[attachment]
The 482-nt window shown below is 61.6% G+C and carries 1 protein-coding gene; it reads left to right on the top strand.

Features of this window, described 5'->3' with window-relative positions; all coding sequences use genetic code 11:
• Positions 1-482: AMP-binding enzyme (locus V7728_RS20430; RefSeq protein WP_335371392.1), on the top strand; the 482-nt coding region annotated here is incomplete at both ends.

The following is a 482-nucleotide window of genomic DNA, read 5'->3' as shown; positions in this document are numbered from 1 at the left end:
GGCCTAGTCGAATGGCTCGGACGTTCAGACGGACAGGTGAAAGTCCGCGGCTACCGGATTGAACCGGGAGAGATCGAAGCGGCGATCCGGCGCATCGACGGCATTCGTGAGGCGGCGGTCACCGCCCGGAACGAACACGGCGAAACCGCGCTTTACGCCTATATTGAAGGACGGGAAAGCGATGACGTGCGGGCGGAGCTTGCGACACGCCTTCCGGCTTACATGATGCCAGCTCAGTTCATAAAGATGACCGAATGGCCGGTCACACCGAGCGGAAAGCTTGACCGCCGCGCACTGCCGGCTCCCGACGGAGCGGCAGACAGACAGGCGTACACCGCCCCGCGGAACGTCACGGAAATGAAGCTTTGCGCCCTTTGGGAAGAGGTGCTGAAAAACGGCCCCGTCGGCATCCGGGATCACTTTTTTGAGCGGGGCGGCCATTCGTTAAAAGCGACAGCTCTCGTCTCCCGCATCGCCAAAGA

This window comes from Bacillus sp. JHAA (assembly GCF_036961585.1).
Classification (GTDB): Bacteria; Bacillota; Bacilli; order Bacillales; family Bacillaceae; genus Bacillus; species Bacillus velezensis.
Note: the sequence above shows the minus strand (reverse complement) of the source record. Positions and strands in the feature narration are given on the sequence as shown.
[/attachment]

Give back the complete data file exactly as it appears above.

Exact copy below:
The 482-nt window shown below is 61.6% G+C and carries 1 protein-coding gene; it reads left to right on the top strand.

Features of this window, described 5'->3' with window-relative positions; all coding sequences use genetic code 11:
• Positions 1-482: AMP-binding enzyme (locus V7728_RS20430; RefSeq protein WP_335371392.1), on the top strand; the 482-nt coding region annotated here is incomplete at both ends.

The following is a 482-nucleotide window of genomic DNA, read 5'->3' as shown; positions in this document are numbered from 1 at the left end:
GGCCTAGTCGAATGGCTCGGACGTTCAGACGGACAGGTGAAAGTCCGCGGCTACCGGATTGAACCGGGAGAGATCGAAGCGGCGATCCGGCGCATCGACGGCATTCGTGAGGCGGCGGTCACCGCCCGGAACGAACACGGCGAAACCGCGCTTTACGCCTATATTGAAGGACGGGAAAGCGATGACGTGCGGGCGGAGCTTGCGACACGCCTTCCGGCTTACATGATGCCAGCTCAGTTCATAAAGATGACCGAATGGCCGGTCACACCGAGCGGAAAGCTTGACCGCCGCGCACTGCCGGCTCCCGACGGAGCGGCAGACAGACAGGCGTACACCGCCCCGCGGAACGTCACGGAAATGAAGCTTTGCGCCCTTTGGGAAGAGGTGCTGAAAAACGGCCCCGTCGGCATCCGGGATCACTTTTTTGAGCGGGGCGGCCATTCGTTAAAAGCGACAGCTCTCGTCTCCCGCATCGCCAAAGA

This window comes from Bacillus sp. JHAA (assembly GCF_036961585.1).
Classification (GTDB): Bacteria; Bacillota; Bacilli; order Bacillales; family Bacillaceae; genus Bacillus; species Bacillus velezensis.
Note: the sequence above shows the minus strand (reverse complement) of the source record. Positions and strands in the feature narration are given on the sequence as shown.